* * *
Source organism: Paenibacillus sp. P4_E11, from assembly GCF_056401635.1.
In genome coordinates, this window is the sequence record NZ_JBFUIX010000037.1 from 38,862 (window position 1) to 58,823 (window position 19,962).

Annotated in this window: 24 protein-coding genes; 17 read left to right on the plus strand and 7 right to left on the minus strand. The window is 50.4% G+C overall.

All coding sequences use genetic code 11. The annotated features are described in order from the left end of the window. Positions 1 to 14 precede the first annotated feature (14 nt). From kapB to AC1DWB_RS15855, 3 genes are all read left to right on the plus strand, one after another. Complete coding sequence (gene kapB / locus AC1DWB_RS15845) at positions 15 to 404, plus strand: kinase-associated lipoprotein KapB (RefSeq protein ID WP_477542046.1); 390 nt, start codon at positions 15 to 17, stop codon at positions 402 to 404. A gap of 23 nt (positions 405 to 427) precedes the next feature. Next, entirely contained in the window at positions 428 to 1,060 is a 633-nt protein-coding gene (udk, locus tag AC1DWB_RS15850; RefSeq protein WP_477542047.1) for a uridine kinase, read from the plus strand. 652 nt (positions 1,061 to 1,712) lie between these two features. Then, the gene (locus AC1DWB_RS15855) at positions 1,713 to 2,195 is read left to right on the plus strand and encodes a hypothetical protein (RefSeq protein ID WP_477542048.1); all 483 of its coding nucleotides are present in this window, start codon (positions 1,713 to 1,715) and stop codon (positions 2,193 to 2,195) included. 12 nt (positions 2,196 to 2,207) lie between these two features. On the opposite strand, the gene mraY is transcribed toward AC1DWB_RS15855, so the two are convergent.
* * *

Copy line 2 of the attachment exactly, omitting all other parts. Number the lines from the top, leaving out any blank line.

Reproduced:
In genome coordinates, this window is the sequence record NZ_JBFUIX010000037.1 from 38,862 (window position 1) to 58,823 (window position 19,962).